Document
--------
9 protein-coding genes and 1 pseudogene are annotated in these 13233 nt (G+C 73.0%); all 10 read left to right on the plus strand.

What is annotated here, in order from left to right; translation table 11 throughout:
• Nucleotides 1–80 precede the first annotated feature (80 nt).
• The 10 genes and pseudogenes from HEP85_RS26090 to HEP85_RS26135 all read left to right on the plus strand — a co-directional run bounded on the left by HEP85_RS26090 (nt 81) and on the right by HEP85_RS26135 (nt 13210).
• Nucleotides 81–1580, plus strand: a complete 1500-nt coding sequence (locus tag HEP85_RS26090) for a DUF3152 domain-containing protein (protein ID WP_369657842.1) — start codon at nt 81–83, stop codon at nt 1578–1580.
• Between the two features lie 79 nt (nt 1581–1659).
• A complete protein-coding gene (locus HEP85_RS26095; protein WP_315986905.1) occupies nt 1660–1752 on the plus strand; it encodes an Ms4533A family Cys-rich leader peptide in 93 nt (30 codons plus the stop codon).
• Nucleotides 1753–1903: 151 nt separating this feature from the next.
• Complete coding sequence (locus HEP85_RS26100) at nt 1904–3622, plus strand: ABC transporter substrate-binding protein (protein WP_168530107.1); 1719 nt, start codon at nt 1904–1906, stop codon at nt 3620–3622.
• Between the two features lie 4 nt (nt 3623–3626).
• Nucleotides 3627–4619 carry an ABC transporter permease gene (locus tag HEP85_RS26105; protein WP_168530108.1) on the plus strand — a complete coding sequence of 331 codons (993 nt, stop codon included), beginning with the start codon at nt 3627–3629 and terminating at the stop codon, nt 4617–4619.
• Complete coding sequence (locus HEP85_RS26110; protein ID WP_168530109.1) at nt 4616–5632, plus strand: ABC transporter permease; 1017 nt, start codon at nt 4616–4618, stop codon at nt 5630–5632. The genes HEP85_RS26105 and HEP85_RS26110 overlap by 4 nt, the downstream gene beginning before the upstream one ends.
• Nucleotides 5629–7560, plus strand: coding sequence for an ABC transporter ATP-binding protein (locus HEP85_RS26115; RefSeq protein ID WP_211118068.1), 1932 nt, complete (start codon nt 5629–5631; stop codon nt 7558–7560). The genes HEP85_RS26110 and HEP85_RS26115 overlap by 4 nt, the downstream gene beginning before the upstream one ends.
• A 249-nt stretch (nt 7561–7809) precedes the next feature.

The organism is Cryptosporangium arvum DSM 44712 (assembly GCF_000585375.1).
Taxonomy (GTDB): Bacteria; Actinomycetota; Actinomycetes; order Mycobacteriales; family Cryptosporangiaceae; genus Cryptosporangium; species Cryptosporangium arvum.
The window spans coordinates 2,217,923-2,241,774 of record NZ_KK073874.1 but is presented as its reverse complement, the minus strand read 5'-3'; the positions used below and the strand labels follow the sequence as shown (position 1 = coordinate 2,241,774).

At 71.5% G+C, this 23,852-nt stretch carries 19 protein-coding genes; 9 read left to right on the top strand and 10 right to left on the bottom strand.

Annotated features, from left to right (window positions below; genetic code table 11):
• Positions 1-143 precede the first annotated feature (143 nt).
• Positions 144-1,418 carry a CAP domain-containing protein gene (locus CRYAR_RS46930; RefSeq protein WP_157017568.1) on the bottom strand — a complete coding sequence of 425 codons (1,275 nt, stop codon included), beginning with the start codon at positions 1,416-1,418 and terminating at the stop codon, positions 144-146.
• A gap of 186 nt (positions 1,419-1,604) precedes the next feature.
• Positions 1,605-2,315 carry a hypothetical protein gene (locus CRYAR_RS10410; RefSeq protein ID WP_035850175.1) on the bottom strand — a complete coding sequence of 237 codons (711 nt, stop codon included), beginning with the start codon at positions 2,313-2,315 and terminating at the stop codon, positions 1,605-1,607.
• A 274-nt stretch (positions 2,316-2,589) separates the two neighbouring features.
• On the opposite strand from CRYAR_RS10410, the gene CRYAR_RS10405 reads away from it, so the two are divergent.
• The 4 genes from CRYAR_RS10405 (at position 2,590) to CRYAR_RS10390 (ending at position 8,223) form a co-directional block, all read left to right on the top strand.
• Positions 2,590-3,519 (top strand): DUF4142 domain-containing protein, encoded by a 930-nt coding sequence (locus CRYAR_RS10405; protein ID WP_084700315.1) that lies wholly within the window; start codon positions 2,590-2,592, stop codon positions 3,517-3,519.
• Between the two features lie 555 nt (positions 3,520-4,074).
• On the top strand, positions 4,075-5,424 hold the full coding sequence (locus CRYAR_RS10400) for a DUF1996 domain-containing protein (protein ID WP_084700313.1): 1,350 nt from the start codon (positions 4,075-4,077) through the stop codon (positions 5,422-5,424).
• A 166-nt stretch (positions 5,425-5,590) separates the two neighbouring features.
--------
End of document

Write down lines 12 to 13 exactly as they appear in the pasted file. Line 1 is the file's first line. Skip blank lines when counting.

• Complete coding sequence (locus HEP85_RS26110; protein ID WP_168530109.1) at nt 4616–5632, plus strand: ABC transporter permease; 1017 nt, start codon at nt 4616–4618, stop codon at nt 5630–5632. The genes HEP85_RS26105 and HEP85_RS26110 overlap by 4 nt, the downstream gene beginning before the upstream one ends.
• Nucleotides 5629–7560, plus strand: coding sequence for an ABC transporter ATP-binding protein (locus HEP85_RS26115; RefSeq protein ID WP_211118068.1), 1932 nt, complete (start codon nt 5629–5631; stop codon nt 7558–7560). The genes HEP85_RS26110 and HEP85_RS26115 overlap by 4 nt, the downstream gene beginning before the upstream one ends.